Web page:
XBanner Font Tips


Font Directories

When going to find a font, the first thing you need to do is check where the font directories are located on your X-Server. On my machine, I type xset q like this:

GGF root 84:~/Xbanner# xset q
Keyboard Control:
 auto repeat: on key click percent: 0 LED mask: 02000000
 auto repeating keys: 0000000000000000
 bell percent: 50 bell pitch: 400 bell duration: 100
Pointer Control:
 acceleration: 2/1 threshold: 4
Screen Saver:
 prefer blanking: yes allow exposures: yes
 timeout: 600 cycle: 600
 default colormap: 0x21 BlackPixel: 1 WhitePixel: 0
Font Path:
 /usr/X11R6/lib/X11/fonts/Type1/, <= Scalable fonts!
 /usr/X11R6/lib/X11/fonts/Speedo/, <= Scalable fonts!
Bug Mode: compatibility mode is disabled

Finding Fonts

If you don't have these, you'll have to install them. The distribution of XFree86 has them as a separate file, so you just need to use the tar command to find out exactly which file it is.

If you do have these directories in the font path, you might want to try and use the xfontsel utility. This will help you a lot. Once you selected the font you want, there is an option to simply paste the font name with the mouse into any other window.

See the font path at the end of the above example? The Type1/ and Speedo/ directories contain scalable fonts. Use 'cd /usr/X11R6/lib/X11/fonts/Type1/' and view the file 'fonts.dir' in that directory. You will see something like:

16 <<< number of fonts in this directory
UTRG____.pfa -adobe-utopia-medium-r-normal--0-0-0-0-p-0-iso8859-1
UTI_____.pfa -adobe-utopia-medium-i-normal--0-0-0-0-p-0-iso8859-1
UTB_____.pfa -adobe-utopia-bold-r-normal--0-0-0-0-p-0-iso8859-1
UTBI____.pfa -adobe-utopia-bold-i-normal--0-0-0-0-p-0-iso8859-1
cour.pfa -adobe-courier-medium-r-normal--0-0-0-0-m-0-iso8859-1
couri.pfa -adobe-courier-medium-i-normal--0-0-0-0-m-0-iso8859-1
courb.pfa -adobe-courier-bold-r-normal--0-0-0-0-m-0-iso8859-1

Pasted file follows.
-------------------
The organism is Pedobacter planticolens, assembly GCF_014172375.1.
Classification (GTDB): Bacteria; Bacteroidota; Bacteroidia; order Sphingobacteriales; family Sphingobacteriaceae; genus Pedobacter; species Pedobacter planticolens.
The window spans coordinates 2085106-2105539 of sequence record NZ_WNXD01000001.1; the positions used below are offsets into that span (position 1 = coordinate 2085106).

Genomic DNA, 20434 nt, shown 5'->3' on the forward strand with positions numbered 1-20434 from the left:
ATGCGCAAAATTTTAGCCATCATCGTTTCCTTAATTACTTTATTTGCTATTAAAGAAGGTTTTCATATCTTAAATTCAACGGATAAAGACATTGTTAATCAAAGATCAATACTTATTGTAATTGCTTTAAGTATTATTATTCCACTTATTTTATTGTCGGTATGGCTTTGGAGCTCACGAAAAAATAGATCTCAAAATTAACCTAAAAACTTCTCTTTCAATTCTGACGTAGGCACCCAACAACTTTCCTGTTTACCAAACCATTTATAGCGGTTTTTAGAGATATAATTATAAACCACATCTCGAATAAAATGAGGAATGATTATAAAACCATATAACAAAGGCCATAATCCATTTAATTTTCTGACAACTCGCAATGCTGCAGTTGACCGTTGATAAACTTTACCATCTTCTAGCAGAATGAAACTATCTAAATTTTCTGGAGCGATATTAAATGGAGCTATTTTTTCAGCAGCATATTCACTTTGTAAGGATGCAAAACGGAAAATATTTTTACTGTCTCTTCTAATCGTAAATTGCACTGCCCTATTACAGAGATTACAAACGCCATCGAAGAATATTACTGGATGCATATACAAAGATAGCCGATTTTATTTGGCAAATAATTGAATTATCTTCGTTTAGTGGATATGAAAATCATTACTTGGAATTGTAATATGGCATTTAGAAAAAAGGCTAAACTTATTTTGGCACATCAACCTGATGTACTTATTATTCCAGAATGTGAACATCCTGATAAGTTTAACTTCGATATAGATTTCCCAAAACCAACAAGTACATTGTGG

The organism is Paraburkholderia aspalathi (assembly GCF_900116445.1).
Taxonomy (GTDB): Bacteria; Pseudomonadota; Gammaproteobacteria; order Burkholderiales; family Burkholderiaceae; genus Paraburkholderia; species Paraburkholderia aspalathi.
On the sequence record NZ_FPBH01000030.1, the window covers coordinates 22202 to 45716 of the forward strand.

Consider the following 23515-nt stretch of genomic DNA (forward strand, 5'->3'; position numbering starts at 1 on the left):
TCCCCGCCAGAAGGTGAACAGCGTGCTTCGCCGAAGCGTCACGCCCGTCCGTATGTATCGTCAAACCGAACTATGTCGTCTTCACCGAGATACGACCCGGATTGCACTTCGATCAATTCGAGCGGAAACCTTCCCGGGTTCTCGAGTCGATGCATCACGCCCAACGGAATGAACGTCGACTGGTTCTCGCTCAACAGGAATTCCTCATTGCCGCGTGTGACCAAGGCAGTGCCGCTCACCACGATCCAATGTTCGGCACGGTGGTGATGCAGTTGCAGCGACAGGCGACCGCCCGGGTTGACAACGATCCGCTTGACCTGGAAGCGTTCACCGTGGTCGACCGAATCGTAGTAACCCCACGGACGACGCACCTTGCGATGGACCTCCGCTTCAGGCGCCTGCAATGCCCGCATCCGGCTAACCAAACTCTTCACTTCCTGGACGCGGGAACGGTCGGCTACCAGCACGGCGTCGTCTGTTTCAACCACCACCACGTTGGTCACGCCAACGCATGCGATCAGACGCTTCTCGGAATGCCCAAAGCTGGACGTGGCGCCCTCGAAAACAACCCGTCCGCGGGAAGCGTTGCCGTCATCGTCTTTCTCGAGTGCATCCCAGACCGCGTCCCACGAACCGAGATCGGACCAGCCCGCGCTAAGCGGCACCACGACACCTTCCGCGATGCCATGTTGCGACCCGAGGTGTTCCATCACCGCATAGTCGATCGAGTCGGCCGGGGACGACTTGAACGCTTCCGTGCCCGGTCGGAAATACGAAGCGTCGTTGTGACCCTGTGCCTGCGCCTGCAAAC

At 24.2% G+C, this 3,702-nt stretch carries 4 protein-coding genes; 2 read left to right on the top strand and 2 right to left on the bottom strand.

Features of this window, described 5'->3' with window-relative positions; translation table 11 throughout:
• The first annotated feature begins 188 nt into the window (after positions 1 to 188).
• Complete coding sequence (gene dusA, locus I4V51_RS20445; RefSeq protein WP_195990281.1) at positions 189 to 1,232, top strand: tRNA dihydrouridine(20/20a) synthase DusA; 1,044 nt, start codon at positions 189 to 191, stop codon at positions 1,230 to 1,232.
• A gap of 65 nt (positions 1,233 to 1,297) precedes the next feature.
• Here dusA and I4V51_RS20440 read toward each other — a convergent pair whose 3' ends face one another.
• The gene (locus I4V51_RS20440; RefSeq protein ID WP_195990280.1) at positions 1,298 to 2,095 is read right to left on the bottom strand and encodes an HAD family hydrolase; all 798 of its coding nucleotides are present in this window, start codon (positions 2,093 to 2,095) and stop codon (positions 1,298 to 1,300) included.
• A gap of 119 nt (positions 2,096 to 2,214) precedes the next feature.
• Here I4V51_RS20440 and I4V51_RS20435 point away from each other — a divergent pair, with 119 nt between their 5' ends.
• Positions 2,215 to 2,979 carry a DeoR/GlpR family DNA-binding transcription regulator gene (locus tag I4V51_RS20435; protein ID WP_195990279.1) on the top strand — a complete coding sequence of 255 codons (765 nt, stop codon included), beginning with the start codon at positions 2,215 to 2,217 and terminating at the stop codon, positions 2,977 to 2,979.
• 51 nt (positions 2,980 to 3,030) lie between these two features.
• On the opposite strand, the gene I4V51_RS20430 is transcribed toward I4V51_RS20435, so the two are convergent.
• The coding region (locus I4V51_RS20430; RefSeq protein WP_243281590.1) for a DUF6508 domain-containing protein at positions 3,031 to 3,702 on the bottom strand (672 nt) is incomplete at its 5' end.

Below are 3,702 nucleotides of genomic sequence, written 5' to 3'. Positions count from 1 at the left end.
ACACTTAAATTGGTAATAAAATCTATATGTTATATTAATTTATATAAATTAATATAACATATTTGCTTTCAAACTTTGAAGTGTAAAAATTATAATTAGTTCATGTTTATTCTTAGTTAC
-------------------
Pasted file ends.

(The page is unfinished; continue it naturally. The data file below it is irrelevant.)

courbi.pfa -adobe-courier-bold-i-normal--0-0-0-0-m-0-iso8859-1
c0648bt_.pfb -bitstream-charter-medium-r-normal--0-0-0-0-p-0-iso8859-1
c0649bt_.pfb -bitstream-charter-medium-i-normal--0-0-0-0-p-0-iso8859-1
c0632bt_.pfb -bitstream-charter-bold-r-normal--0-0-0-0-p-0-iso8859-1
c0633bt_.pfb -bitstream-charter-bold-i-normal--0-0-0-0-p-0-iso8859-1
c0419bt_.pfb -bitstream-courier-medium-r-normal--0-0-0-0-m-0-iso8859-1
c0582bt_.pfb -bitstream-courier-medium-i-normal--0-0-0-0-m-0-iso8859-1
c0583bt_.pfb -bitstream-courier-bold-r-normal--0-0-0-0-m-0-iso8859-1
c0611bt_.pfb -bitstream-courier-bold-i-normal--0-0-0-0-m-0-iso8859-1
------------ ------------------------------------------------------------
File Name Font Name

Analyzing A Font

Let's look at one of these fonts:


This is how it looks in the 'fonts.dir' file. When we want to use a font, some of the font's fields can be specified as wildcards. The 0's specify that this field can be asked-for arbitrarily. This means that if we ask for a font:


The X-Server will generate for us a font of 100 pixels size, at 75 dpi resolution.

What Else?

Another way to find out about the fonts in your system is to query the X-Server by using "xlsfonts". Try to look for fonts with pixel-sizes of 0 (zero) in the output of xlsfonts. These are likely to be scalable.

Notice that some scalable fonts are bitmap scalable fonts, which means they look awful when scaled to very large sizes. You really do want to use those Type1 and Speedo fonts!

So... All you need to do is experiment.

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